So that means that a group does not have to be commutative, since having an identity element does not imply that the group is commutative. There is something else floating around my brain, which was my confusion over the binary operation being a 'function'. It is (I guess) technically speaking a function or a rule, but I had bijective floating about. A function does not have to be bijective! I had been thinking (stupidly one might add), that all functions are bijective. So whilst doing the problem sheet and when considering whether or not * was a binary operation defined on a set S, I had been checking the 'onto' property. Damn. The idea is that all ordered pairs (a,b) are mapped onto an element of S (and something else). If they are not then the binary operation is not defined. There is this second condition in the Fraleigh book which I have misinterpreted, and that has led to my confusion. I will have another proper look at it later, but I am glad to having hopefully stopped this train of thought here. (The problem sheet is long...)

The positives of the problem sheet: I remembered something about the power set from my first year supervision (I think). If you have the set A={1,2,3}, then P(A)= 2^|A|. (The power set of A is equal to 2^(the cardinality of A)). However all this came later, what I remembered is this: the set has three elements, so consider the line of the Chinese triangle which has the number three in it i.e. 1 3 3 1. Sum the four numbers to get 8, which is equal to 2^3. I can't really remember the motivation behind that, but I have a tendency to remembering weird things.

There is something else, but with my mind focusing on food, I have forgotten this thing. I dare not strain too much, but I was very happy during and after the algebraic structures lecture. It was a nice way to end the day.

## 10 comments:

beans said:

"If you have the set A={1,2,3}, then P(A)= 2^|A|. (The power set of A is equal to 2^(the cardinality of A)). However all this came later, what I remembered is this: the set has three elements, so consider the line of the Chinese triangle which has the number three in it i.e. 1 3 3 1. Sum the four numbers to get 8, which is equal to 2^3. I can't really remember the motivation behind that, but I have a tendency to remembering weird things."

you mean (regardless of what set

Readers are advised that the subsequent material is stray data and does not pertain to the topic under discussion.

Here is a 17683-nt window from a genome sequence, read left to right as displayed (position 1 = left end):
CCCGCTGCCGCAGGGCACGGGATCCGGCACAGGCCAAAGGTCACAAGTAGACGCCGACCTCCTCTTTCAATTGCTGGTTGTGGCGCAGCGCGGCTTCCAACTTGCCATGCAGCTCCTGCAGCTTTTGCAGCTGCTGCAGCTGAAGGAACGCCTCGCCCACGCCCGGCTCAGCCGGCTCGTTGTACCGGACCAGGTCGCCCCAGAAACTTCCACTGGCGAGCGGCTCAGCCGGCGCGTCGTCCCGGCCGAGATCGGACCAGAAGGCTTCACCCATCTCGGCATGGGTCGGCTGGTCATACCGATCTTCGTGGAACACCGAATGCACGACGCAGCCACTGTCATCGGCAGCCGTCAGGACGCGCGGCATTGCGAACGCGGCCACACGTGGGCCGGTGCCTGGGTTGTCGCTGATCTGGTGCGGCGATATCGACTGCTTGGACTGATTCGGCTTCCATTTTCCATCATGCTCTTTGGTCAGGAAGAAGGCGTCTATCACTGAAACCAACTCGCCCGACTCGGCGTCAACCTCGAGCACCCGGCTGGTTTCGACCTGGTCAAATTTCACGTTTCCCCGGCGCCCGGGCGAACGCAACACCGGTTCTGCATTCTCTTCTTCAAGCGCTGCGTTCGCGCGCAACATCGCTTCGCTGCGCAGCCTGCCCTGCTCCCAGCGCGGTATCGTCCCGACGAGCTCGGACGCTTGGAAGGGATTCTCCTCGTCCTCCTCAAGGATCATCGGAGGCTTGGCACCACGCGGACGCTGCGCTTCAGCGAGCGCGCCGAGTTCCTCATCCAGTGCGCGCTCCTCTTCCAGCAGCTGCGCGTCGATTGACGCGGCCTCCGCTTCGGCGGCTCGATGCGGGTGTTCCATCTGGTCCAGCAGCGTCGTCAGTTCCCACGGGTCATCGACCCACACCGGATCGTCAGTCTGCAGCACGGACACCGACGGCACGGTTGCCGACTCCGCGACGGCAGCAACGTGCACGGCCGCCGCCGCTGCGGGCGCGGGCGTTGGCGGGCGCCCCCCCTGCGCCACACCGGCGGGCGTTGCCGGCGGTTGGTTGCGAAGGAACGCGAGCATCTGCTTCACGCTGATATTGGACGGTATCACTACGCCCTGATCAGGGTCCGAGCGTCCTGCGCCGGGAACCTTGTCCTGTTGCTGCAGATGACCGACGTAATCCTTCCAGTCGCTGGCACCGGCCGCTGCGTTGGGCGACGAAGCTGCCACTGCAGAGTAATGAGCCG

"A" might be) |P(A)| = 2^|A|

(both equal to 8 in your example);

P(A) *itself* is of course a *set*

(not a number) ...

the "1 3 3 1" line of the

"chinese triangle", in this context,

tells us that there are

*one* subset of A

(i.e., member of P(A))

having *zero* elements;

*three* subsets having *one* element;

*three* subsets having *two* elts;

and *one* subset having *three* elts.

vlorbik

Ah yes, thanks for the correction!

And thanks for the insight about the chinese triangle. I didn't get the chance to locate my first year work. I think I remembered the Chinese triangle because I had a particularly difficult time trying to understand the power set! I didn't understand how the empty set could be a subset of a set...

Hopefully I won't forget this now!

If you can't stand Oxford Road, why did you apply to Manchester University for? Why did you not apply to "campus" universities such as Oxford, Cambridge, Warwick or York for example, where you don't have to pass a fleet of buses and 1000 people to get from A to B. You do know that Manchester University is one of the most populated Universities; if not THE most (if you exclude London and the OU). So it's a bit strange that you weren't put off by Manchester on your Open Day when you visited the place.

The power set of a set A is just the set of all subsets of A (and has cardinality 2^|A|)

so e.g. if A = {1,2} |A|=2

then P(A)= {{1},{2},{1,2},{empty set}} |P(A)| = 4

I find it easiest to state the link with binomial coefficients as follows:

Given a power set with n elements; the power set has nCk sets (as elements) with k elements.

So in the above example, P(A) has 2C1 = 2 sets with one element i.e. {1} and {2}

In terms of the binary operations, they are just a special type of function i.e. f: S^2 --> S

however, there is no restriction on them being injective (one-one)

orsurjective (onto).e.g. Let S = {1,2} and let

*: S^2 --> S

*((1,1)) -> 1